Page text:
Gianluigi Donnarumma could complete a journey which will take him from the foot of Mount Vesuvius to one of the temples of football when Paris Saint-Germain walk out at the Santiago Bernabeu on Wednesday to defend their slender lead over Real Madrid.
Already a European champion with Italy, goalkeeper Donnarumma joined PSG in the summer after being named the best player at Euro 2020, and he is helping PSG’s push to finally conquer the Champions League ahead of the second leg of their last-16 clash in the Spanish capital.
It has been a remarkable rise for the 23-year-old carpenter’s son, who is already a veteran between the sticks with over 250 appearances for AC Milan and 40 for Italy after beginning his senior career in 2015, at the tender age of 16.
The youngest goalkeeper in the history of the Italian national team, Donnarumma’s talents are such that he overcame Italy’s traditional reticence to throw young players into the mix.
Donnarumma took his first tentative steps as a shot stopper back in 2003 in his home town of Castellammare di Stabia, which sits on the bay of Naples and lies just south of Vesuvius, an active volcano.
“He started right here on this pitch. He came to watch his big brother (Antonio, currently goalkeeper with Serie C side Padova) train and he also put himself in the goal to show off”, Ciro Amore, the head of football school ASD Napoli, tells AFP.
“He was only four-and-a-half years old and wasn’t allowed to be in a team, but we started bringing him to training. He was never afraid of anyone, he already had an imposing physique and he was quite big. We could see that he had all the characteristics of a great goalkeeper.”
Donnarumma stayed with ASD Napoli for 10 years until he was snapped up by Milan’s youth set up, and when his former coach Ernesto Ferraro died five years later the now Italy goalkeeper paid an emotional tribute to the man who helped him become the successor to World Cup winner and Italian icon Gianluigi Buffon.
“Thank you for being a guide, a father, a friend,” he wrote on Instagram.
Donnarumma’s arrival at Milan came after a flurry of interest in the already huge goalkeeper, a phenomenon who Ferraro had long pegged as a future Azzurri keeper.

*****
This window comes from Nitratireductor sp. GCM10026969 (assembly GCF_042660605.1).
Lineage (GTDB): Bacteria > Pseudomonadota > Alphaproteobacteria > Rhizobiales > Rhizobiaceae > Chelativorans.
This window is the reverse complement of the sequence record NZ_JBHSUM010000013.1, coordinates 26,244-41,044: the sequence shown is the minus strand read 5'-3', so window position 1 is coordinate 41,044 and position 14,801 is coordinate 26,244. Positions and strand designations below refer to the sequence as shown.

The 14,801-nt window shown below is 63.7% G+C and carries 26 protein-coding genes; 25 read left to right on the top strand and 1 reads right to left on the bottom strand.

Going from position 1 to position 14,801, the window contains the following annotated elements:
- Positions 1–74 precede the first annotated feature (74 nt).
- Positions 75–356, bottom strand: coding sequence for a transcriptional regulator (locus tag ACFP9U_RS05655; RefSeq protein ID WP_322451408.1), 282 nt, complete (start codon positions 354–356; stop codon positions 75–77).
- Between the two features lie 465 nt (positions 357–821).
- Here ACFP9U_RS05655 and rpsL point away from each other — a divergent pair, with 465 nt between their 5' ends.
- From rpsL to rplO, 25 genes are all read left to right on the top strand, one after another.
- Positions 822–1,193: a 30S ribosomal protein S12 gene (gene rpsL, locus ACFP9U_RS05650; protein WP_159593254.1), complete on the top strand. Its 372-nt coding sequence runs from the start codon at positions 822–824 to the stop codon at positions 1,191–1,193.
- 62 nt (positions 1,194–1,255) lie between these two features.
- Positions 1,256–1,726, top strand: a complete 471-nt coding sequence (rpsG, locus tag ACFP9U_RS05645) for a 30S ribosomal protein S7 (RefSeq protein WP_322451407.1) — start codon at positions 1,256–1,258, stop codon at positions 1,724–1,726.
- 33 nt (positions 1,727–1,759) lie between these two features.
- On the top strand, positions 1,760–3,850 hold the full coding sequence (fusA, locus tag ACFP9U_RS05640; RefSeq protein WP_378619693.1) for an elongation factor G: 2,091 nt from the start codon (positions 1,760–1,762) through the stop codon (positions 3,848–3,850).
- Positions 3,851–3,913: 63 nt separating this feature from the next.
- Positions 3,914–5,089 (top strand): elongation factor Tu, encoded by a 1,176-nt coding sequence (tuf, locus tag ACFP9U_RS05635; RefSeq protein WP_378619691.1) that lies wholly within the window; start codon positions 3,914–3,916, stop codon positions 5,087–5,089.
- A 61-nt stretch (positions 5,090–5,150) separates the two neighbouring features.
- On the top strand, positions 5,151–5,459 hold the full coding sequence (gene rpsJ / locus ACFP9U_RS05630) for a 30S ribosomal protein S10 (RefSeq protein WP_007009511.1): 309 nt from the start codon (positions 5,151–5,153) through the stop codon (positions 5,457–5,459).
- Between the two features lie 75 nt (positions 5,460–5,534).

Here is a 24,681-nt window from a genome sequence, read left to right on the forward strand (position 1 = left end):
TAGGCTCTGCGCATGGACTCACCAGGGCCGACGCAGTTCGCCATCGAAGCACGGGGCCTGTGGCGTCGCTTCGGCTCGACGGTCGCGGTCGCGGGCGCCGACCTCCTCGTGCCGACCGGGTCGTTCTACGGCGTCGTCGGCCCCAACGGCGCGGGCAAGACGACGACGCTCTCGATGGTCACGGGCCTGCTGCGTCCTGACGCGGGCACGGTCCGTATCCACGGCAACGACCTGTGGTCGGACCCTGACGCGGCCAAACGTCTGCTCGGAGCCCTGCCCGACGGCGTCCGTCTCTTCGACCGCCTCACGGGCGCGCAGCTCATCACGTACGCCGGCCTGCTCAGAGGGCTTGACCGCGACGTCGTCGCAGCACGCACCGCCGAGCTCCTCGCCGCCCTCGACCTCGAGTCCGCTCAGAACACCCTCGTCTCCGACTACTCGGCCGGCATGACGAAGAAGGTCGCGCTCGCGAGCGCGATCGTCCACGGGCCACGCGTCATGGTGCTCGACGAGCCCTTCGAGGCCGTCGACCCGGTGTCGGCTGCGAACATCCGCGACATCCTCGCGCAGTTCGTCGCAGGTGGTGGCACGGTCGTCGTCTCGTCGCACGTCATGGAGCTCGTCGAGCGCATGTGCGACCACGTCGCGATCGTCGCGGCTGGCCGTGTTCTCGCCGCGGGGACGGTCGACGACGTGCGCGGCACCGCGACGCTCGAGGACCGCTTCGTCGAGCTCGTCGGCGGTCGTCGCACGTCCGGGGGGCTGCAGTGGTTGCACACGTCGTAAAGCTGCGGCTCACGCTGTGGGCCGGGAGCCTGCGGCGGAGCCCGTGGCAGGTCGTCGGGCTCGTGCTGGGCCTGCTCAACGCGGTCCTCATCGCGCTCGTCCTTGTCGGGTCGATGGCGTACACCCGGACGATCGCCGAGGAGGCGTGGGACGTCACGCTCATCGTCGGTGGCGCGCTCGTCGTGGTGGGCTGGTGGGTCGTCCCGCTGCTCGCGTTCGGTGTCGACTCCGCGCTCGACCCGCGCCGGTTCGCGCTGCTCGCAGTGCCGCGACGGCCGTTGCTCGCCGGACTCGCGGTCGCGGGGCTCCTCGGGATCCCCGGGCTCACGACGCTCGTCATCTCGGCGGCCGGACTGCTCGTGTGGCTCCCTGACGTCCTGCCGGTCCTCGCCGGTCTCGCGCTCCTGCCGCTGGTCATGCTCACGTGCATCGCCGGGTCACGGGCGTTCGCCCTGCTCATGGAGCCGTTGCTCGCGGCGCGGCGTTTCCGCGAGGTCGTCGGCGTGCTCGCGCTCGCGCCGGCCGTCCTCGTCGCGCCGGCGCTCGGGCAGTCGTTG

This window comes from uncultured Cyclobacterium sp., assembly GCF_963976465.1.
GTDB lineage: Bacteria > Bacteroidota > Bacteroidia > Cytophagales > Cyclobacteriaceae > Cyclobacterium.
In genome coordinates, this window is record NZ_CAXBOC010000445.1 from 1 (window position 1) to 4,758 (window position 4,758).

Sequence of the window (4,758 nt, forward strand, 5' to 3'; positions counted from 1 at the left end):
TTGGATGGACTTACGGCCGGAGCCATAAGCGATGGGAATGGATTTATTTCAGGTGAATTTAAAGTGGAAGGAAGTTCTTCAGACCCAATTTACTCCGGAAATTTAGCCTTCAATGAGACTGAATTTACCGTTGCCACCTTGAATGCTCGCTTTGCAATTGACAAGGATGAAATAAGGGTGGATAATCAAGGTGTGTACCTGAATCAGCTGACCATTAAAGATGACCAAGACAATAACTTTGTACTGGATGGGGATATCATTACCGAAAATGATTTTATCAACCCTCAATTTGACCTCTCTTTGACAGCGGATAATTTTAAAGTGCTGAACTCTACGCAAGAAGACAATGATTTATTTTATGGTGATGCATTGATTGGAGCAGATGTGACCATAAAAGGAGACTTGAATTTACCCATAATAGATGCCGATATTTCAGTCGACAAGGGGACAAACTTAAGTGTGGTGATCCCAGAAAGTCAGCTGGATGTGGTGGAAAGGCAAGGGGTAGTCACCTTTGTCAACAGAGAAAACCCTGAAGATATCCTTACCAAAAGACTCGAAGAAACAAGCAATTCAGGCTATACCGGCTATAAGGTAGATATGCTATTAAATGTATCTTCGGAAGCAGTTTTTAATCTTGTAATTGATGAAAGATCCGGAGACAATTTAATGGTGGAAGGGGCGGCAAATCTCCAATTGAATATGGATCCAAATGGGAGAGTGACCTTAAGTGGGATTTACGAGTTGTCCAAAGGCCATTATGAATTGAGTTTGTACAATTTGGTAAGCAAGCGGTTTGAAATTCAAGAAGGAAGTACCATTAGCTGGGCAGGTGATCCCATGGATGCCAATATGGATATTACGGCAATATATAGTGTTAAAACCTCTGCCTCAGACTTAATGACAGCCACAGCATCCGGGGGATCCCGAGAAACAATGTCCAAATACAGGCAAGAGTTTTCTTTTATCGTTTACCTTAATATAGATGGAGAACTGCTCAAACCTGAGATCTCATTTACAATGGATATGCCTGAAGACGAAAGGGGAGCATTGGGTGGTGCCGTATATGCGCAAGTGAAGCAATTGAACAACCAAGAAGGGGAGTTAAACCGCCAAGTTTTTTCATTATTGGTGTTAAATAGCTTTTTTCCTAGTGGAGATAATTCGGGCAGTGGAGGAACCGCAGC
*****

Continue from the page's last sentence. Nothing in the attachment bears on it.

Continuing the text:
“I got calls every week: ‘where is he playing? What time?’,” says Amore, who was approached by both Milan and their local rivals Inter Milan.
“The first club interested was Inter. Their youth team manager came here to the office, to discuss it with his father. We even went to Milan to sign a pre-contract agreement with them,” he says.
In the end the family plumped for Milan as Antonio, who is nine years his brother’s senior, was already playing for the seven-time European champions.
Media in Italy have claimed that the Rossoneri handed over 250,000 euros ($271,000) for the younger Donnarumma’s signature but Amore says that his club only received a fraction of that sum.
“I don’t know where the 200,000 or 300,000 euros they are talking about went! We as a club only got 25,000 euros,” he says.
His move to Paris as a free agent, after refusing to sign a contract extension with Milan, enraged his former fans to the point that they barracked him throughout Italy’s Nations League defeat to Spain at the San Siro in October.
At that point he was behind Keylor Navas in the pecking order at PSG but since then has started to play more regularly and was in goal for last month’s single-goal victory over Madrid.
There is a decent chance he will start in Wednesday’s showdown after being rested for his side’s 1-0 defeat at Nice on Saturday, in what would be the biggest match of his club career.
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